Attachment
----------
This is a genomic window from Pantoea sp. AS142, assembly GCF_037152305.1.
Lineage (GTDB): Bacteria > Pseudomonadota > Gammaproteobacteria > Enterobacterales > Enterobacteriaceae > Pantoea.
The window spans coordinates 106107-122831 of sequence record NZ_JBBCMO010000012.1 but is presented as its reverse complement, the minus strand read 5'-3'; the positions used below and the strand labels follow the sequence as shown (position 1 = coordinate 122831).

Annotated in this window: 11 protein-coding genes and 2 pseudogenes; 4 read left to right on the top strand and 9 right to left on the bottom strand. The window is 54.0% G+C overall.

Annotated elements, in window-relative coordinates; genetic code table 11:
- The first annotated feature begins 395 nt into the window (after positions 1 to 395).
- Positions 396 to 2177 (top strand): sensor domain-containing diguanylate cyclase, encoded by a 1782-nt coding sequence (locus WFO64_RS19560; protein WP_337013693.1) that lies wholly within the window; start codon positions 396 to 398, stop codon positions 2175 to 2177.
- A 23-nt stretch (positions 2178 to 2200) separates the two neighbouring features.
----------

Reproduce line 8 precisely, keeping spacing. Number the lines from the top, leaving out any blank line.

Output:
- A 23-nt stretch (positions 2178 to 2200) separates the two neighbouring features.